Young French climber Thibaut Pinot (FDJ) has attacked in the côte de Corlier and he tried again in the false flat sections following the km 50, but the bunch is still together, cruising at a high speed.
About fifteen riders who got dropped in the côte de Corlier are still chasing at the back. Among them: former Dauphiné stage winners Nicolas Vogondy (last year in Risoul) and Fabian Wegmann (at Bourgoin-Jallieu in 2006), and some sprinters, Farrar, Haedo, Degenkolb...
The peloton has covered 45.9 kilometres in the first hour of racing. That includes the seven kilometres of climbing in the côte de Corlier, but no downhill as the summit was at km 45.5.
Jérôme Coppel (Saur-Sojasun) knows the finale of today’s stage very well, as he lives in the area and his family hails from Les Gets. In the newspaper Le Dauphiné, he compares this race with stage 1 to Saint-Pierre-de-Chartreuse: 10km at 4.8%. “It’s not very hard”, Coppel acknowledged. “But on Monday it was also not hard and the bunch split into pieces, so it might be the same again…”
Result of the first king of the mountain price at côte de Corlier, km 45.5:
1. Leonardo Duque, 10 points
2. Egoi Martinez, 9 points
3. Pierre Rolland, 8 points
4. Mauro Finetto, 7 points
5. Juan Manuel Garate, 6 points
6. Przemyslaw Niemec, 5 points
Despite many attacks, the bunch is compact at km 50.
The riders are in the côte de Carlier. Some sprinters like Tyler Farrar and JJ Haedo are off the back, as a grupetto is in formation ahead of them.
Ivan Basso has explained to La Gazzetta dello Sport: “I don’t hide that it’s hard for me at the moment. My crash on the Etna has touched me, physically, but it has also disturbed my training plans. I’m lacking one week of work. I can’t say that I’ll be ok for the Tour de France but I’ll do everything I can to use the remaining time. There’s still some left: the first climb of the Tour de France is only in 32 days.” The Italian has three important days for improving his condition at the Dauphiné.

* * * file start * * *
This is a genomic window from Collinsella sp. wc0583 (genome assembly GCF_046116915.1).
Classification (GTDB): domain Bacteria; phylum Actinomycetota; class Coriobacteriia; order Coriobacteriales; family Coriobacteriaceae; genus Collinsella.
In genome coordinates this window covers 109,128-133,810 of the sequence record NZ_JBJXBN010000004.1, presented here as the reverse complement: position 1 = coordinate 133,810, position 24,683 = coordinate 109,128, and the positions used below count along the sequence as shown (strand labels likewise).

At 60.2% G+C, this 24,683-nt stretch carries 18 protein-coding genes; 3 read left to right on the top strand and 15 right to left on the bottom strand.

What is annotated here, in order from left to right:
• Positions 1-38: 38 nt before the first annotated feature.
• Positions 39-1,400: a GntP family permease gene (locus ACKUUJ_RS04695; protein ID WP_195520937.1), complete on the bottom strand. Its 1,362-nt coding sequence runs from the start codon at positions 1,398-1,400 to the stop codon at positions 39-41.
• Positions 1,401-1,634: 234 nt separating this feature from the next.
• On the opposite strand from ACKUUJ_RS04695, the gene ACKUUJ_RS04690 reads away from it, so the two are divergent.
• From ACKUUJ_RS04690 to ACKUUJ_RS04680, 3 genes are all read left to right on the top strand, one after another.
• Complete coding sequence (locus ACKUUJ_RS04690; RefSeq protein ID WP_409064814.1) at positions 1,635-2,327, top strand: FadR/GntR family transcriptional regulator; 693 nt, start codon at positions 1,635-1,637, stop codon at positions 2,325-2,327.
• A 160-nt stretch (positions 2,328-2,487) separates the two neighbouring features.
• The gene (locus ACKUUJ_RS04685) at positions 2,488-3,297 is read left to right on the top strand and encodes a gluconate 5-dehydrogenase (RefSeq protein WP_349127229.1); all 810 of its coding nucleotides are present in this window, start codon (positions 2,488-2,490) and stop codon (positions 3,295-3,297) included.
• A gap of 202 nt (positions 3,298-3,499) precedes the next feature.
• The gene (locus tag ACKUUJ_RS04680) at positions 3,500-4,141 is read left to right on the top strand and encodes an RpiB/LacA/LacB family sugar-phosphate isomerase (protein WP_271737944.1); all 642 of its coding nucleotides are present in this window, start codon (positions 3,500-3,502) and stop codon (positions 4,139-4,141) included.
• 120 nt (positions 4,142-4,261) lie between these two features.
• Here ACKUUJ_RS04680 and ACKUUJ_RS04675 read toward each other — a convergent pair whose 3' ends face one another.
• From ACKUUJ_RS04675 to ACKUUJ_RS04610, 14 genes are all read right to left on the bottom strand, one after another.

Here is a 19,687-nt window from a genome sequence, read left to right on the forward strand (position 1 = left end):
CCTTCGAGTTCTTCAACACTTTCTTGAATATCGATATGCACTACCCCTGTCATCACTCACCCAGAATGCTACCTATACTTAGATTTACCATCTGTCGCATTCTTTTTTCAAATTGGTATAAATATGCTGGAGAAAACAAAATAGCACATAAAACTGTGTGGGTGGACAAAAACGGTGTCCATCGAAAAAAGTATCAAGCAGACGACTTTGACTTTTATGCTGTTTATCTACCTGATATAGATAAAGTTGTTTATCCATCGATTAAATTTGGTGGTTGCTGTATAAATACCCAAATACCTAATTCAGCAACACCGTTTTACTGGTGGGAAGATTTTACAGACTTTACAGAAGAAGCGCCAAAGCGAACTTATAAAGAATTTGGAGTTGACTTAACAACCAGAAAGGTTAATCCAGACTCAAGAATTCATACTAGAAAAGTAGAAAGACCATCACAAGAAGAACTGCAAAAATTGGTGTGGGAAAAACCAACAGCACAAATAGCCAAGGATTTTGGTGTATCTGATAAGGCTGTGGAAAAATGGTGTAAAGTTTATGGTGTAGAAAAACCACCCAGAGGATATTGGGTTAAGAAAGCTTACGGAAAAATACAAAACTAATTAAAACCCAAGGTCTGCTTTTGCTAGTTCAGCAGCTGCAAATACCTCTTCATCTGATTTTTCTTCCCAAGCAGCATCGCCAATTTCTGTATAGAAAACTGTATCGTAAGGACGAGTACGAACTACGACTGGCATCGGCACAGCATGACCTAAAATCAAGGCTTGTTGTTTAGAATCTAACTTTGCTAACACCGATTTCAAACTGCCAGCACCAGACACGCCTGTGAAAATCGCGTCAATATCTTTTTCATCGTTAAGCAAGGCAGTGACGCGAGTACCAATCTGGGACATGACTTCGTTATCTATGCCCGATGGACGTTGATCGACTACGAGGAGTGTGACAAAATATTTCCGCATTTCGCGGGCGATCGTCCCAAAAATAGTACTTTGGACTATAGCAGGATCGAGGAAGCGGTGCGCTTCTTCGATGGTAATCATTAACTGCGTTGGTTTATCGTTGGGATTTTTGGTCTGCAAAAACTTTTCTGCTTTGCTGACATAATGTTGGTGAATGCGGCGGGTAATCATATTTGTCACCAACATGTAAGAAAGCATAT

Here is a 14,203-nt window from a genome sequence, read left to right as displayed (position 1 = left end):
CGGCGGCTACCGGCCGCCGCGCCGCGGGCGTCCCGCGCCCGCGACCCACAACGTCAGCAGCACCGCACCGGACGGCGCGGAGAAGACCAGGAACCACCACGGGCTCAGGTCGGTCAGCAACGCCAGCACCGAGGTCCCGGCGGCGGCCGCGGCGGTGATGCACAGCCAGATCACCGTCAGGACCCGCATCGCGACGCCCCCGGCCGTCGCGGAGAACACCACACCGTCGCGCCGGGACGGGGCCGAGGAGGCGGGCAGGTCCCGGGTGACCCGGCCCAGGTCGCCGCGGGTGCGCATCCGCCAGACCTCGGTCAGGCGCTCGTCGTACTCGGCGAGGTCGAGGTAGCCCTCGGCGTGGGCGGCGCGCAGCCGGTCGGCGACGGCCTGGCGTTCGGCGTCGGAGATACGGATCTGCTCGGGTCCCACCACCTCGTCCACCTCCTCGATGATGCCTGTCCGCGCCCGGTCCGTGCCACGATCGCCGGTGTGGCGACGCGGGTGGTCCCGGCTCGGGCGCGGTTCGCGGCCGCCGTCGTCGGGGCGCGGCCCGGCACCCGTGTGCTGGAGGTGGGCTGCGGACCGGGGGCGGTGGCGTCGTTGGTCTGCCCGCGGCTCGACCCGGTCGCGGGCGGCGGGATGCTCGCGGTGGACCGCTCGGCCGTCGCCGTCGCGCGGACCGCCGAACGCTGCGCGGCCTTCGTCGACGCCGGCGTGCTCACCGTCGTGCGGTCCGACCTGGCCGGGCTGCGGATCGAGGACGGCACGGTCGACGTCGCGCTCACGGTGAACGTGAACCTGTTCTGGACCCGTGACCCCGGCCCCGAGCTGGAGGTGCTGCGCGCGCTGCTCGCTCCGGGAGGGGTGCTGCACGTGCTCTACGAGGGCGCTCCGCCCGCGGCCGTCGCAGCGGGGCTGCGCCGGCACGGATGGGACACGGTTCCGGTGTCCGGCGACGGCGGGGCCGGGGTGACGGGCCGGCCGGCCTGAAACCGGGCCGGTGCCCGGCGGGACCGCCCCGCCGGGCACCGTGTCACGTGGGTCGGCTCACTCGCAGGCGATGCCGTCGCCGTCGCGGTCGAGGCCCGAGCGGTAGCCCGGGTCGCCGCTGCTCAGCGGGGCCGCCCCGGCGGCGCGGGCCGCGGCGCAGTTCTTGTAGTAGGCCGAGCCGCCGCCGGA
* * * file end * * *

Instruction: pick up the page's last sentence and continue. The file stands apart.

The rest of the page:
Here’s the explanation for Brice Feillu and Blel Kadri to have pulled out of the Dauphiné today before the start. The Leopard has a sore knee and the rider from Ag2r-La Mondiale has a muscular lesion at a calf. They both hope to recover on time for the Tour de France.
Cadel Evans posted a nostalgic message on his personal website last night about Les Gets, where today’s stage finishes. “I think that was the location of my first ever race in France sometime ago. August 1996 I think, as a mountain biker experiencing my first real ‘Euro mud’, it was filthy, that much I remember…” Fifteen years ago, the Australian didn’t see himself as a future road rider. Now he’s second on GC at the Dauphiné and eyes a new attempt to winning the Tour de France.
The bunch is compact at km 30, where Ivan Basso is noted at the back of the peloton.
Here’s the explanation for the abandon of Vladimir Gusev: due to pain in his diaphragm, he couldn’t breathe properly despite having a good pre-Tour de France condition. He’ll undergo medical examination as soon as possible.